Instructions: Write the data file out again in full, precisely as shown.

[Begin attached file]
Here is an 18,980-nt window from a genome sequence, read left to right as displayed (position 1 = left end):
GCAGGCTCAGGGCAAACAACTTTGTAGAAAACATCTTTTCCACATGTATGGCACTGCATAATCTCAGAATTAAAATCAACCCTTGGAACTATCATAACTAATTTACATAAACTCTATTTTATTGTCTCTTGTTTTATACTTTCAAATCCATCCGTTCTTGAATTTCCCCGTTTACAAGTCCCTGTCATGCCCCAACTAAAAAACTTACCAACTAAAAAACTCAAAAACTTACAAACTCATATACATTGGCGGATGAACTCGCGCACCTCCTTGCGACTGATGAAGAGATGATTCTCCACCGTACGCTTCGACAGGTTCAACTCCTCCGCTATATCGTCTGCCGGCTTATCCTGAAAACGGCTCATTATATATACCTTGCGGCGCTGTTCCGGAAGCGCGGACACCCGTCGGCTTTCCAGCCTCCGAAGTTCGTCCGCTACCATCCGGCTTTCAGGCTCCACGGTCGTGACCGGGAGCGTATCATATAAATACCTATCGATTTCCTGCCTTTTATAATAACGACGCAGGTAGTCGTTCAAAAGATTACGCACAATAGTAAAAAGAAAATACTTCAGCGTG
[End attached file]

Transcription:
Here is an 18,980-nt window from a genome sequence, read left to right as displayed (position 1 = left end):
GCAGGCTCAGGGCAAACAACTTTGTAGAAAACATCTTTTCCACATGTATGGCACTGCATAATCTCAGAATTAAAATCAACCCTTGGAACTATCATAACTAATTTACATAAACTCTATTTTATTGTCTCTTGTTTTATACTTTCAAATCCATCCGTTCTTGAATTTCCCCGTTTACAAGTCCCTGTCATGCCCCAACTAAAAAACTTACCAACTAAAAAACTCAAAAACTTACAAACTCATATACATTGGCGGATGAACTCGCGCACCTCCTTGCGACTGATGAAGAGATGATTCTCCACCGTACGCTTCGACAGGTTCAACTCCTCCGCTATATCGTCTGCCGGCTTATCCTGAAAACGGCTCATTATATATACCTTGCGGCGCTGTTCCGGAAGCGCGGACACCCGTCGGCTTTCCAGCCTCCGAAGTTCGTCCGCTACCATCCGGCTTTCAGGCTCCACGGTCGTGACCGGGAGCGTATCATATAAATACCTATCGATTTCCTGCCTTTTATAATAACGACGCAGGTAGTCGTTCAAAAGATTACGCACAATAGTAAAAAGAAAATACTTCAGCGTG